2016 marked a successful if somewhat challenging year for RTB. We submitted the proposal for Phase II of the program, which received a grade of ‘excellent’ by reviewers, and were officially approved by the CGIAR System Council to commence the phase in January 2017. Most notably, research in this next cycle includes enhanced systems research and an expanded emphasis on scaling. Achieving our ambitious targets for impact in Phase II means focusing on the most promising technologies and innovations, and combining these with the approaches that can take them to scale.
Three International Potato Center (CIP) scientists were awarded the World Food Prize for their work to develop and bring to scale biofortified, nutritious orange-fleshed sweetpotato. We are proud to say that much of this work is an integral part of our research program. Additionally, two of RTB’s participating centers, CIP and the International Institute of Tropical Agriculture (IITA), were jointly awarded the Al-Sumait Prize for African Development for their efforts in reducing poverty and improving food security.
In 2016 we concluded Phase I of RTB, so it’s timely to take stock of some of our headline achievements.
We engaged strategic new partners. The Centre de Coopération Internationale en Recherche Agronomique pour le Développement (CIRAD) came on board early in the phase as a full RTB program participant and leads the cluster on cassava processing with unique skills such as drying technology, and is making important contributions to genomic research. Wageningen University & Research took on leadership of a research cluster in 2016 and strengthened our focus on scaling. Other significant upstream partnerships were with Royal Holloway University of London with path-breaking work on metabolomics; Natural Resources Institute for postharvest evaluation and sensory analysis; and Cornell University for next generation breeding and gender. Novel downstream partnerships included National Agricultural Research Organisation of Uganda for postharvest innovation and National Root Crops Research Institute of Nigeria for cassava seed system development.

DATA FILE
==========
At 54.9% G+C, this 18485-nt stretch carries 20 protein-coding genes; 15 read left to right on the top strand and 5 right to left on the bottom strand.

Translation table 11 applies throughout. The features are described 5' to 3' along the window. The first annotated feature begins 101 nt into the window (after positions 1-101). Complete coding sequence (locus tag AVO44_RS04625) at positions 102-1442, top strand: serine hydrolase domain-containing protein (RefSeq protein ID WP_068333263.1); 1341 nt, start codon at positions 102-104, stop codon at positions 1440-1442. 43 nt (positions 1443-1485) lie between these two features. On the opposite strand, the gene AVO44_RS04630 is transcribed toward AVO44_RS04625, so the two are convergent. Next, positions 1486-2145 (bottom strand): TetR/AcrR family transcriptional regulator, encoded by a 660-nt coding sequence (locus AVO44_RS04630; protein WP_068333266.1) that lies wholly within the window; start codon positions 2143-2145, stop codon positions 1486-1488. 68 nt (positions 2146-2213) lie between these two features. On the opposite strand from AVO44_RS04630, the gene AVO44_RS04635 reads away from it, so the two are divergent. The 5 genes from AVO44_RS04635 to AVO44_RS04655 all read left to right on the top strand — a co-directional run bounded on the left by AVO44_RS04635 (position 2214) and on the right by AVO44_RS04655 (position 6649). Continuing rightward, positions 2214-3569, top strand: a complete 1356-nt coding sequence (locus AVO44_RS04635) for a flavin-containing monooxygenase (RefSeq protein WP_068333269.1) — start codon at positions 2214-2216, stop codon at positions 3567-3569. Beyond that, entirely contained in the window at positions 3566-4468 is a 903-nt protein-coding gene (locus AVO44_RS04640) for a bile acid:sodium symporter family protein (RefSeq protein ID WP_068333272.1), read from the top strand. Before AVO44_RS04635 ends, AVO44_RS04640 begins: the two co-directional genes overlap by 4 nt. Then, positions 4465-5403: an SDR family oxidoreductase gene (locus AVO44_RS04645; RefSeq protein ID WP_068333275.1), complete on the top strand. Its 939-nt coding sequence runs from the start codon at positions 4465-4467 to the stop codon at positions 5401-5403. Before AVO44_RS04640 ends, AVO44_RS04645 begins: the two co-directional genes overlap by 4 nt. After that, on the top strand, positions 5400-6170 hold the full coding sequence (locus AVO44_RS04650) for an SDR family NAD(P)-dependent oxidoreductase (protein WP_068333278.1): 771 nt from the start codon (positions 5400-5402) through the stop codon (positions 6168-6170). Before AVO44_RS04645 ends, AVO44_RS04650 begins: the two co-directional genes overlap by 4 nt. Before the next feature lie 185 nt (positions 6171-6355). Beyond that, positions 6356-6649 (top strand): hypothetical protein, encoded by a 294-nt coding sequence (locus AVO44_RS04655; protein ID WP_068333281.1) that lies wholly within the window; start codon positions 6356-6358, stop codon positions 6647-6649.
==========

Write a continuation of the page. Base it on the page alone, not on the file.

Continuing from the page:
We built a strong cross-crop and cross-center knowledge base through internal competitive grants (“complementary funded projects”). This included proof-of-concept studies which identified genomic regions linked to important complex traits such as virus resistance, dry matter and carotenoid content in cassava, parthenocarpy and sterility in banana, and heat tolerance and micronutrient composition in potato. This will underpin work to accelerate genetic gains in Phase II. And four tools were developed to understand and intervene in seed systems which will be applied to enhance ongoing seed system interventions.
We made strong progress on gender research by developing and applying gender-responsive guidelines and tools for participatory varietal selection, assessment of end-user preferences, integrated pest management, and participatory value chain analysis. Fifteen RTB cases studies with GENNOVATE enhanced knowledge of changing norms and agency for gender equity, with one key finding around the role of women as gatekeepers of integrated agri-food systems.
We take this opportunity to thank all our partners and donors for their incredible contributions to our work in Phase I, and look forward to an exciting journey together in Phase II.
BARBARA H. WELLS
CIP Director General
RTB Program Director